By doing your best to include everything needed in your budget, you are not only creating a budget you can live with, but you are also avoiding using your emergency savings to pay for those expenses that pop up unexpectedly.
Finding Money To Fund Your Emergency Savings Account
Next, go through your budget and see where you can squeeze a bit of extra cash out contribute to your emergency savings.
If you can do that, you are on the right track, just an extra $20 or $50 a week will do wonders. If not, you’re going to have to make it happen. Here are a few tips…
Cutting Out Non-Essential Expenses
Cut out any non-essential expenses that you are paying for. Go through your budget and look for things that you are paying for that you simply don’t need.
First, look for expenses that you are paying for that you don’t get your money worth out of such as memberships, subscriptions, or streaming services you don’t use much. If you can’t justify the cost, get rid of it.
Any money saved here can go directly into building your emergency saving up. The best part is that you really won’t even miss not having these things since they weren’t really needed.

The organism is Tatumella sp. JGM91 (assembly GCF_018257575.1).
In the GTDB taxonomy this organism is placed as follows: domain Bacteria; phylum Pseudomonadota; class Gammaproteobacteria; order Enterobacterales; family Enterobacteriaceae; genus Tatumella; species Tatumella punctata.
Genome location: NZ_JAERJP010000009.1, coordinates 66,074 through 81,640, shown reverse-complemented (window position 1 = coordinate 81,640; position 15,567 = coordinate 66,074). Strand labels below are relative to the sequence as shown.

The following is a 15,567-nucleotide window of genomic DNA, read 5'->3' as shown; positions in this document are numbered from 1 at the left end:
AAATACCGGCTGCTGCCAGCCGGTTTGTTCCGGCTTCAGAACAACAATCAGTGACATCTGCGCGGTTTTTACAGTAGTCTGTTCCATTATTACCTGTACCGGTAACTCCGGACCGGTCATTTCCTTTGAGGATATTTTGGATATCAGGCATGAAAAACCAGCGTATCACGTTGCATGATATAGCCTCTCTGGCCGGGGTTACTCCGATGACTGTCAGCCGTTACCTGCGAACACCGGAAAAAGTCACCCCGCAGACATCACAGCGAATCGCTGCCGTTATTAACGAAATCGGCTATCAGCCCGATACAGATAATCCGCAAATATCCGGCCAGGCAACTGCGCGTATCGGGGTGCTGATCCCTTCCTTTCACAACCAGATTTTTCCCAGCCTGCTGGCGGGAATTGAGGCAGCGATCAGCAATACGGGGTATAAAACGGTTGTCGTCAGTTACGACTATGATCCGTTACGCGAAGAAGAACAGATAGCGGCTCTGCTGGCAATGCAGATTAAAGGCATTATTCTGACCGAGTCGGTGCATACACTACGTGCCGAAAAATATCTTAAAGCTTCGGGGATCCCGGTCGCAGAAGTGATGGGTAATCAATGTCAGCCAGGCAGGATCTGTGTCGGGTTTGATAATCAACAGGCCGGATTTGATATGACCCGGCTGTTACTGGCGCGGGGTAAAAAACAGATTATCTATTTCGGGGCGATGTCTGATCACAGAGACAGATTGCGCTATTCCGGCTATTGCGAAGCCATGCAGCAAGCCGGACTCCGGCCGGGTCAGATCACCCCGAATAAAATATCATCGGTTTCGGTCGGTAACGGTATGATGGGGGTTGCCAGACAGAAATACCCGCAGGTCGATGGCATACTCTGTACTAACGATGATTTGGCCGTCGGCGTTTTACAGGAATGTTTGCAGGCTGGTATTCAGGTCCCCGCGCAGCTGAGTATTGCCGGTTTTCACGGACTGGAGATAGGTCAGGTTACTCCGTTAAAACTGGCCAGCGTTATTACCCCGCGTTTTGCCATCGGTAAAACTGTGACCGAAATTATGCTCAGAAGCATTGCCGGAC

Cutting Back On Essentials
Just because an expense is essential, doesn’t mean you can’t find ways to reduce those expenses. Take your grocery budget for instance, there are many ways you can save money on your grocery budget while still meeting your needs.
In fact, this is one of the easiest places to squeeze money out of your necessary expenses.
Don’t just stop at your grocery budget, how about shopping around for a better price on your insurance premiums that you need or bundling policies to save more money.